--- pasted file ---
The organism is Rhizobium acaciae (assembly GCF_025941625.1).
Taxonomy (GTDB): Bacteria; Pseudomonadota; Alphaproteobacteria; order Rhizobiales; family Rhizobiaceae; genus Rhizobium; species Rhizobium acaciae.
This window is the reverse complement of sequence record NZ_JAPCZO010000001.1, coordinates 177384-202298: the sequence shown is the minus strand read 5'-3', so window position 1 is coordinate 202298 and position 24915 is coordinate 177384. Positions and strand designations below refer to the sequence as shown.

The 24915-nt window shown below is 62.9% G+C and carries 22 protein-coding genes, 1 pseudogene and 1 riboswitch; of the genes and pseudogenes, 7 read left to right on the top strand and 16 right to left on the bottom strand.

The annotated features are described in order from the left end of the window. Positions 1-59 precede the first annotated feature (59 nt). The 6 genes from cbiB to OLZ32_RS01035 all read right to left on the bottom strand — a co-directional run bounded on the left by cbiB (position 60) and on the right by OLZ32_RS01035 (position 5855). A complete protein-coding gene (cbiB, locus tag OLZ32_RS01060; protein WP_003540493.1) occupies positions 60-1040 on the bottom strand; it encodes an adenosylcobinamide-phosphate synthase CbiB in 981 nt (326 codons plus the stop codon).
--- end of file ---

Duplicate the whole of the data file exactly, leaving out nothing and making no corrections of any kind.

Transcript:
The organism is Rhizobium acaciae (assembly GCF_025941625.1).
Taxonomy (GTDB): Bacteria; Pseudomonadota; Alphaproteobacteria; order Rhizobiales; family Rhizobiaceae; genus Rhizobium; species Rhizobium acaciae.
This window is the reverse complement of sequence record NZ_JAPCZO010000001.1, coordinates 177384-202298: the sequence shown is the minus strand read 5'-3', so window position 1 is coordinate 202298 and position 24915 is coordinate 177384. Positions and strand designations below refer to the sequence as shown.

The 24915-nt window shown below is 62.9% G+C and carries 22 protein-coding genes, 1 pseudogene and 1 riboswitch; of the genes and pseudogenes, 7 read left to right on the top strand and 16 right to left on the bottom strand.

The annotated features are described in order from the left end of the window. Positions 1-59 precede the first annotated feature (59 nt). The 6 genes from cbiB to OLZ32_RS01035 all read right to left on the bottom strand — a co-directional run bounded on the left by cbiB (position 60) and on the right by OLZ32_RS01035 (position 5855). A complete protein-coding gene (cbiB, locus tag OLZ32_RS01060; protein WP_003540493.1) occupies positions 60-1040 on the bottom strand; it encodes an adenosylcobinamide-phosphate synthase CbiB in 981 nt (326 codons plus the stop codon).